1 find all this more real, lively and amusing than anything that goes on at higher prices in the winter. Florida can be a lonely place in winter, especially during a cold spell. I’ve looked up the main street of Miami without seeing anybody but one lonely dowager up to her ears in mink. 1 could have arrived on a flying saucer, and I felt like going up and asking her to take me to her leader. I’ve seen the Atlantic Ocean look like a scene frorr The Cruel Sea, when gulls hung on the wind as if suspended by picture wire and the only moving things w'ere the yellow gobs of scud, driven by a northeaster, and a bundled-up elderly couple collecting shells.

In summer the beaches are loaded and if there’s a shell lying around someone is sitting on it. usually someone you’d rather collect than a lace murex. 1 spent fifteen minutes on a Sunday afternoon trying to find a place to sit down to read Plato’s Republic and finally had to settle near three youths with crew cuts and cracker accents chasing three girls and spraying me w'ith sand. Their minds were definitely not on Plato and if I looked and felt like them mine wouldn’t have been either.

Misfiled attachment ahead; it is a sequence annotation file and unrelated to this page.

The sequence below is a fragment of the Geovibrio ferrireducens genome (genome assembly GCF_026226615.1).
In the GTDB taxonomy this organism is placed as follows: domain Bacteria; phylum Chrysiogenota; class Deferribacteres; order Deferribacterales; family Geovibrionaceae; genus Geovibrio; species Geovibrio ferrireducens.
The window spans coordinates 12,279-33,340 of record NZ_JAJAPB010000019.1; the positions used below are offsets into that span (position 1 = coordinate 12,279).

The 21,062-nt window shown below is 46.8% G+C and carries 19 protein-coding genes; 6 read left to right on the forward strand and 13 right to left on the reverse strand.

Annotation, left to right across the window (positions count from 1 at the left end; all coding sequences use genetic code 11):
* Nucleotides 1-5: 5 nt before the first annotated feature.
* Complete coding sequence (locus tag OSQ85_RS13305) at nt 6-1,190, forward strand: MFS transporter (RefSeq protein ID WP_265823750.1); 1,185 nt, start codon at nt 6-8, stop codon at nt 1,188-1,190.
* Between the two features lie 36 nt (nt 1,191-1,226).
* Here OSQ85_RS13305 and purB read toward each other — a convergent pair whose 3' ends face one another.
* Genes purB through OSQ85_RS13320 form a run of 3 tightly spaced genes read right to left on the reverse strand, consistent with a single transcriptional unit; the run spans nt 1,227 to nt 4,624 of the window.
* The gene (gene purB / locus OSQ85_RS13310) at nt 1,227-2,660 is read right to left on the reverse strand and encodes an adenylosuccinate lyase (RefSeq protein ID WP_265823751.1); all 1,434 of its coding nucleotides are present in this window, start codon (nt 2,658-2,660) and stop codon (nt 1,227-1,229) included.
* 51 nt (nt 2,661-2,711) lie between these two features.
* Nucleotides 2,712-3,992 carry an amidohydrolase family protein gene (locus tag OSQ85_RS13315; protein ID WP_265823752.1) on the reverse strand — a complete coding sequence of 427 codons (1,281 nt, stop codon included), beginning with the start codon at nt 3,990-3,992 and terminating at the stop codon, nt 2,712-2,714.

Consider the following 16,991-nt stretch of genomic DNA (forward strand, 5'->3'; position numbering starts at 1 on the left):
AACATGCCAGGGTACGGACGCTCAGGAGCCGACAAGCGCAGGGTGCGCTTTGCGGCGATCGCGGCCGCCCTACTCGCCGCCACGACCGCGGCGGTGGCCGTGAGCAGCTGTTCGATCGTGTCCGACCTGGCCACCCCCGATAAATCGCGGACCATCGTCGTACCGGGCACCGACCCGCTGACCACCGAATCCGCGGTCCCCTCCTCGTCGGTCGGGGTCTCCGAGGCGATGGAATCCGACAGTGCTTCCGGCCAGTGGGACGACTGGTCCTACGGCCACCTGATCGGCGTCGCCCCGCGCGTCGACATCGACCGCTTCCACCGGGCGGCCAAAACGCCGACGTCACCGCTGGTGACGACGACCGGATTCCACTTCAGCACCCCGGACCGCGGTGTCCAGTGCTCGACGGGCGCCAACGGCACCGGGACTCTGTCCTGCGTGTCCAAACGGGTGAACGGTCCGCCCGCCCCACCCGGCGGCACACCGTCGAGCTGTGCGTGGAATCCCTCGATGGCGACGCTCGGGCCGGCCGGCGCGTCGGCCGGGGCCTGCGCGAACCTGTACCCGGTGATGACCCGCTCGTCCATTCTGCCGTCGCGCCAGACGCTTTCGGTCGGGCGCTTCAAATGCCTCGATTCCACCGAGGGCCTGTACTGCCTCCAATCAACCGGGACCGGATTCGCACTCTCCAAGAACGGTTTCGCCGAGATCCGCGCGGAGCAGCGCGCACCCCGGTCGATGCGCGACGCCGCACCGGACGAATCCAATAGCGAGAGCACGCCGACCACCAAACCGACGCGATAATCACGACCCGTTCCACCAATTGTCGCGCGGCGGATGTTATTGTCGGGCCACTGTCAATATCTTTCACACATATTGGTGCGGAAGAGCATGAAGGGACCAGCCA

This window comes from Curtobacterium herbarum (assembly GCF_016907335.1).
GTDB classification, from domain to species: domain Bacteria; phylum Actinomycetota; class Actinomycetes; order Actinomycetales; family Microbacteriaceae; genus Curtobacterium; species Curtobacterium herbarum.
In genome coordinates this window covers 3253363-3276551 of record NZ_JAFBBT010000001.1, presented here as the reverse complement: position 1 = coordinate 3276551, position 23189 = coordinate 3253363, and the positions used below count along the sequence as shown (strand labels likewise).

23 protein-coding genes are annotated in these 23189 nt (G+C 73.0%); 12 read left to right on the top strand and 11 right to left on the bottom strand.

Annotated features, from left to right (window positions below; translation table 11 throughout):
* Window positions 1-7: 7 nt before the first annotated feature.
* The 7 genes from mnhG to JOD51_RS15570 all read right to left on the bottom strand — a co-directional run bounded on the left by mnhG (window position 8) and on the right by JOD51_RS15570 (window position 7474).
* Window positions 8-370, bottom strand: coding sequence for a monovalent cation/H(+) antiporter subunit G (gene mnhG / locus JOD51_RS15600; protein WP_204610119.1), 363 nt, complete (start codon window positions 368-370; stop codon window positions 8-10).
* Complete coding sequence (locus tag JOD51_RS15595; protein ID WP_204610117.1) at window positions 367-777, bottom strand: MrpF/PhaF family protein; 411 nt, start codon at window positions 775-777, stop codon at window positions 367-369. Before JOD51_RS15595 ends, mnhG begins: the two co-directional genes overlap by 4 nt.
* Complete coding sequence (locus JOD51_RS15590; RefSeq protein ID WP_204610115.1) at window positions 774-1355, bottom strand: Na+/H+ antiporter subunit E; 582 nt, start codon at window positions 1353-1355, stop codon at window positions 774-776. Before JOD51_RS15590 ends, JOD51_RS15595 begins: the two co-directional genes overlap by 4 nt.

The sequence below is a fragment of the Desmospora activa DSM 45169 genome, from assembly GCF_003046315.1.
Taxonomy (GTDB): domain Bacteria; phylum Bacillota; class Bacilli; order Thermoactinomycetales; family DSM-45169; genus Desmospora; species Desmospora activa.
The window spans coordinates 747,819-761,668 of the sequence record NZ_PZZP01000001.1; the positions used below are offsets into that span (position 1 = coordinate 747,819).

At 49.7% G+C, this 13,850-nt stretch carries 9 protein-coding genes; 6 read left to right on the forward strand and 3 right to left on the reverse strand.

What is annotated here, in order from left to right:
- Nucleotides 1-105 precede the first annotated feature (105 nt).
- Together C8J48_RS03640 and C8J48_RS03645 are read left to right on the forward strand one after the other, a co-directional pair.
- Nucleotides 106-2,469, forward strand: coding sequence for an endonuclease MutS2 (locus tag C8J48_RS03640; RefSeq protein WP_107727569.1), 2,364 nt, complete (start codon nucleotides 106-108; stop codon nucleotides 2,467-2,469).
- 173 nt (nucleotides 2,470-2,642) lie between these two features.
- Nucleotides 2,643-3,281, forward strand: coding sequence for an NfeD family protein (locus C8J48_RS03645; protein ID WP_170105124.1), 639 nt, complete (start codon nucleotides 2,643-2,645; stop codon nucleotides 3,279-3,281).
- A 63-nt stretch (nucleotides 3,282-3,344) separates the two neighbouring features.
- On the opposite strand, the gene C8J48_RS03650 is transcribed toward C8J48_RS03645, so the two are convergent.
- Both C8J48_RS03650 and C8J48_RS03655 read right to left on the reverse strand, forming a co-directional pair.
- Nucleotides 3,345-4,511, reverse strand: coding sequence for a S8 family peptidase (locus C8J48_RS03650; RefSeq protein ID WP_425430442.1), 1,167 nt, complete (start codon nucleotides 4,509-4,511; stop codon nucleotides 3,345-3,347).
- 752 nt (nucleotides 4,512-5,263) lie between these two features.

Everybody goes swimming in summer, including southerners, who wouldn't dream of swimming in winter. The Atlantic flattens out, turns a delicate translucent blue and warms up until on the east coast it averages eighty to eighty-five. People who can’t be bothered moving their arms and feet just carry deckchairs out into the ocean and sit there awash up to their laps, sometimes holding a fishing rod and sometimes a beer. The beach is aromatic with barbecued hamburgers, french fries, suntan lotion and salt spray. The music from merry-gorounds and the loud speakers over the Frostee Freeze stands mingle with the sound of the surf. The kids are there screaming back at the terns, and at low tide the sand castles, with moats and ramparts, are about as far apart, in scale, as medieval cities.

But it isn’t only on the beach that things are happening. Everything is going on except horse racing, which has moved north. The Daytona Speedway holds special events in summer, including a 250-mile race for late-

model stock cars. You can sit in a jai-alai fronton losing money without having to move a muscle, while beautiful girls take your bets, serve you drinks and bring you roast beef sandwiches while you watch the haughtiest, most disdainful-looking athletes on earth play their gigantic version of handball. Or you can go into the bar and watch the same game on a TV screen. You can go from there to the dog races and try to pick up the money you lost at jai-alai. The chances are you'll also see a row of beauty-contest entrants shepherded by a publicity man. cheering for the dogs, and if they're the dogs I bet on they need it.